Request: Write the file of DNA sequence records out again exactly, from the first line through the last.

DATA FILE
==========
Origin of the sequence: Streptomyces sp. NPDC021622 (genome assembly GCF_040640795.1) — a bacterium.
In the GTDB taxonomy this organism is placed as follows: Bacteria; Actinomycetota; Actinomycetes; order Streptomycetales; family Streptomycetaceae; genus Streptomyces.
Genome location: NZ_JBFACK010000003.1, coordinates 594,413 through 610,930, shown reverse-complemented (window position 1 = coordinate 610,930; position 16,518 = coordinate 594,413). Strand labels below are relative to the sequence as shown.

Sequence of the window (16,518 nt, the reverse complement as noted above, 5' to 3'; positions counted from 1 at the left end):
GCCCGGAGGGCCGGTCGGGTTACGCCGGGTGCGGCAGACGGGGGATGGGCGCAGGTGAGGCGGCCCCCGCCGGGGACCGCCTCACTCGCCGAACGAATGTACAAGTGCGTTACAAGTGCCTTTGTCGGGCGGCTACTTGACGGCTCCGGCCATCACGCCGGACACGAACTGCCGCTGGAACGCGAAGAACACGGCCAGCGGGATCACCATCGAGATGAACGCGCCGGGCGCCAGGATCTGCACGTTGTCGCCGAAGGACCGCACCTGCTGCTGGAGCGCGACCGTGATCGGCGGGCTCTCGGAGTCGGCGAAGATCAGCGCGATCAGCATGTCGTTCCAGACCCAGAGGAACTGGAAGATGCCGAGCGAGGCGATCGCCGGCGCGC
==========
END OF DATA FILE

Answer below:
Origin of the sequence: Streptomyces sp. NPDC021622 (genome assembly GCF_040640795.1) — a bacterium.
In the GTDB taxonomy this organism is placed as follows: Bacteria; Actinomycetota; Actinomycetes; order Streptomycetales; family Streptomycetaceae; genus Streptomyces.
Genome location: NZ_JBFACK010000003.1, coordinates 594,413 through 610,930, shown reverse-complemented (window position 1 = coordinate 610,930; position 16,518 = coordinate 594,413). Strand labels below are relative to the sequence as shown.

Sequence of the window (16,518 nt, the reverse complement as noted above, 5' to 3'; positions counted from 1 at the left end):
GCCCGGAGGGCCGGTCGGGTTACGCCGGGTGCGGCAGACGGGGGATGGGCGCAGGTGAGGCGGCCCCCGCCGGGGACCGCCTCACTCGCCGAACGAATGTACAAGTGCGTTACAAGTGCCTTTGTCGGGCGGCTACTTGACGGCTCCGGCCATCACGCCGGACACGAACTGCCGCTGGAACGCGAAGAACACGGCCAGCGGGATCACCATCGAGATGAACGCGCCGGGCGCCAGGATCTGCACGTTGTCGCCGAAGGACCGCACCTGCTGCTGGAGCGCGACCGTGATCGGCGGGCTCTCGGAGTCGGCGAAGATCAGCGCGATCAGCATGTCGTTCCAGACCCAGAGGAACTGGAAGATGCCGAGCGAGGCGATCGCCGGCGCGC